The Human-Centric Enterprise ebook is the result of a partnership between Thinkers50 and Mercer. The subject is close to our hearts at Thinkers50: understanding how to manage and lead organisations in the most humane way — in a way which truly maximizes the amazing variety of human potential.
With contributions from Mercer experts, The Human-Centric Enterprise portrays a working world in which best practice is being realigned to accord with the needs and aspirations of people rather than balance sheets or restrictive notions of efficiency. It acknowledges the powerful evolution of amazing technologies, but places them in the human context, as enablers of human achievement rather than replacements for people.
Explore Ravin Jesuthasan’s chapter and learn how you can redesign work for greater human-centricity.
Ravin is a senior partner and the Global Leader of Mercer’s Transformation Services practice. He is a recognized global thought leader, futurist, and bestselling author and collaborates with some of the most sophisticated organisations in the world on the future of work and workforce transformation. He has led multiple research efforts on these issues and on the global workforce and the rise of artificial intelligence, including numerous projects for the World Economic Forum (WEF). His work with the WEF includes many of its groundbreaking studies on the transformation of work and the global workforce. He is also a regular participant and presenter at the WEF’s annual meeting in Davos and is a member of the Forum’s Steering Committee on Work and Employment.
Ravin has been a featured speaker on the aforementioned topics at conferences in North America, Europe, Asia-Pacific, the Middle East and Latin America. He has also been featured and quoted extensively by leading business media, including CNN, BBC, The Wall Street Journal, CNBC, Fortune, Financial Times, The Nikkei (Japan), Les Echoes (France), De Telegraaf (Netherlands), South China Morning Post and Dubai One TV, among others. Ravin was also an advisor to and featured prominently on PBS’s widely acclaimed documentary series The Future of Work. He is a frequent guest lecturer at universities around the world, including Caltech, Oxford University, Northwestern University, New York University and the University of Southern California.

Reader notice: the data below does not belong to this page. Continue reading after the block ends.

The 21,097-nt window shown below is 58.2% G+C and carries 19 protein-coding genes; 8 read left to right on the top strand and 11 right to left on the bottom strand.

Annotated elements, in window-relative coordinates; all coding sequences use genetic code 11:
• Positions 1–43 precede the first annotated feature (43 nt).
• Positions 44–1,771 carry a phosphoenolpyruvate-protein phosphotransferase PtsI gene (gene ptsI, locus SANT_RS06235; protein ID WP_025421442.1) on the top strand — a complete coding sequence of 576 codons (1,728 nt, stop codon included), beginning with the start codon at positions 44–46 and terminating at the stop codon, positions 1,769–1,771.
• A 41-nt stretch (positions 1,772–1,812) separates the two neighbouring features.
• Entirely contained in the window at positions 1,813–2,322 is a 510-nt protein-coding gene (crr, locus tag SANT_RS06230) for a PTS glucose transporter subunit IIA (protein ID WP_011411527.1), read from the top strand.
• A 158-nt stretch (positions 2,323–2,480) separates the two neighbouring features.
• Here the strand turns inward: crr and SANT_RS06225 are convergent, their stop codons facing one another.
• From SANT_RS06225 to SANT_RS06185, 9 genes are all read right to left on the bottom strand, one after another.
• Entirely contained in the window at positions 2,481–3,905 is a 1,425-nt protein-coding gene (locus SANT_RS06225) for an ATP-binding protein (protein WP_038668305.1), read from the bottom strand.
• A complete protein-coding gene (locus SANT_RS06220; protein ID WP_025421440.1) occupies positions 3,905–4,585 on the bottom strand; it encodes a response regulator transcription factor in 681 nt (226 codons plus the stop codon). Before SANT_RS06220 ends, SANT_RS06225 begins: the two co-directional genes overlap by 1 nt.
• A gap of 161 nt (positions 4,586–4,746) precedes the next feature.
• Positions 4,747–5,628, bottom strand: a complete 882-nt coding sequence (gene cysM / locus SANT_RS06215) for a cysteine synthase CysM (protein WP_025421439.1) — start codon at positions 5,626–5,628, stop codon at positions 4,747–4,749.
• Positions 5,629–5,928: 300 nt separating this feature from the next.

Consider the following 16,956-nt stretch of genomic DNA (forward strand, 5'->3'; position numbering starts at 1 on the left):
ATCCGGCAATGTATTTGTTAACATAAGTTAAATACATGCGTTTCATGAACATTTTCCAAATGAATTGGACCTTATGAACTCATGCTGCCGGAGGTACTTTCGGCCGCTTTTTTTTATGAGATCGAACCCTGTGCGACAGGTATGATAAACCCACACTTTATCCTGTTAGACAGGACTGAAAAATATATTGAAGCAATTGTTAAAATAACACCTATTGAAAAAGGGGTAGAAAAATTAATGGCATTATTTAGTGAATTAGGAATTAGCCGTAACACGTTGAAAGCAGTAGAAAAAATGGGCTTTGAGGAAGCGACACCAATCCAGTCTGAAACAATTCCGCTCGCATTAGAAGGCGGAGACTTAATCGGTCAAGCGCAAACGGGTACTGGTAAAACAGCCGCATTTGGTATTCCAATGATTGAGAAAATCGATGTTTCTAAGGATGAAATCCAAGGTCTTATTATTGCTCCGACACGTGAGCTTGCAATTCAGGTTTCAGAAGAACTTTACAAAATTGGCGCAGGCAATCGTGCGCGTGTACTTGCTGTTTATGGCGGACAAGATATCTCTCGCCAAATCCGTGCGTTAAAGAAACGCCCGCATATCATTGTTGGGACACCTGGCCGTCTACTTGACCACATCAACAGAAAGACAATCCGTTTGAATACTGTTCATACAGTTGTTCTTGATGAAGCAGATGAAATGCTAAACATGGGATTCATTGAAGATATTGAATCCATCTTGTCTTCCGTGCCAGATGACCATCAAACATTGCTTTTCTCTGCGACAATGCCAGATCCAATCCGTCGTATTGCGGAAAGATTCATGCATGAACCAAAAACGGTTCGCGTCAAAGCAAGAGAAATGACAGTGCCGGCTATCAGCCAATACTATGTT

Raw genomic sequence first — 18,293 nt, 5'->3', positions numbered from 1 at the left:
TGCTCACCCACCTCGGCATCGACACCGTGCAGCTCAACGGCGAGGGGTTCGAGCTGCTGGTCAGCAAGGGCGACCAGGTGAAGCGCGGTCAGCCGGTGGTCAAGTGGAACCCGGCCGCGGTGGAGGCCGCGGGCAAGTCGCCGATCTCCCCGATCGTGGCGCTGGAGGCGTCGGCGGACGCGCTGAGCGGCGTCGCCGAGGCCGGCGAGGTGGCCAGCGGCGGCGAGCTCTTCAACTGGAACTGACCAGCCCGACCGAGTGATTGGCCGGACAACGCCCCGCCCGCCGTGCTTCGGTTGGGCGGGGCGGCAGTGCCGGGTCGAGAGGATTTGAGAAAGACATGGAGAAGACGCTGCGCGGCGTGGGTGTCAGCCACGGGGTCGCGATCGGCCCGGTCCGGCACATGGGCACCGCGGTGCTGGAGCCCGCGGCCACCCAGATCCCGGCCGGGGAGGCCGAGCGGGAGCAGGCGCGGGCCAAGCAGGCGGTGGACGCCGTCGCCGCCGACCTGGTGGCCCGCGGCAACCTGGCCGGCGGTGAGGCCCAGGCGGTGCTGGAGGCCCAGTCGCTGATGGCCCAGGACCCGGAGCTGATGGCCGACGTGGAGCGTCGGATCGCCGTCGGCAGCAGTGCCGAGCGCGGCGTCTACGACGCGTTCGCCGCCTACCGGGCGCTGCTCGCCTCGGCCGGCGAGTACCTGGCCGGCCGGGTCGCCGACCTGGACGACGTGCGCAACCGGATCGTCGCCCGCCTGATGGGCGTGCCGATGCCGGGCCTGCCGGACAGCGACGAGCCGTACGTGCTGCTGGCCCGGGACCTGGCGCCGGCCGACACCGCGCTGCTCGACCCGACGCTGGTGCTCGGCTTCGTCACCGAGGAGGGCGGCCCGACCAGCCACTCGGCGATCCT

Ravin was named to the Thinkers 50 Radar Class of 2020. He has also been recognized as one of the top 25 most influential consultants in the world by Consulting Magazine, one of the top eight future of work influencers by Tech News and one of the top 100 HR influencers by HR Executive. He is the author of the books Transformative HR(Wiley, 2012), Lead the Work: Navigating a World Beyond Employment (Wiley, 2015), Reinventing Jobs: A 4-Step Approach for Applying Automation to Work (HBR Press, 2018) and the Wall Street Journal and Amazon bestseller Work Without Jobs: How to Reboot Your Organization’s Work Operating System (MIT Press, 2022). Ravin has authored more than 200 articles, including 15 for the Harvard Business Review and the MIT Sloan Management Review.
Ravin holds a Bachelor of Business Administration (with high honors) in finance and commercial law and an MBA (with high honors) in finance. He is CFA® charterholder and a member of the CFA Institute. Ravin is a Fellow of the Royal Society for the encouragement of Arts, Manufactures and Commerce (RSA). Before joining Mercer, Ravin was a managing director and global business leader at Willis Towers Watson for more than 26 years and a consultant with Accenture’s Strategy Consulting practice.
Watch our interview with Ravin Jesuthasan here:
The human-centric enterprise
As the future of work rapidly evolves, we must urgently reassess our understanding of where, how and why we work.
Developed by Mercer and Thinkers50, The Human-Centric Enterprise redefines our perspective on putting people at the center of modern workplaces.
Chapter 2: Redesigning work for greater human-centricity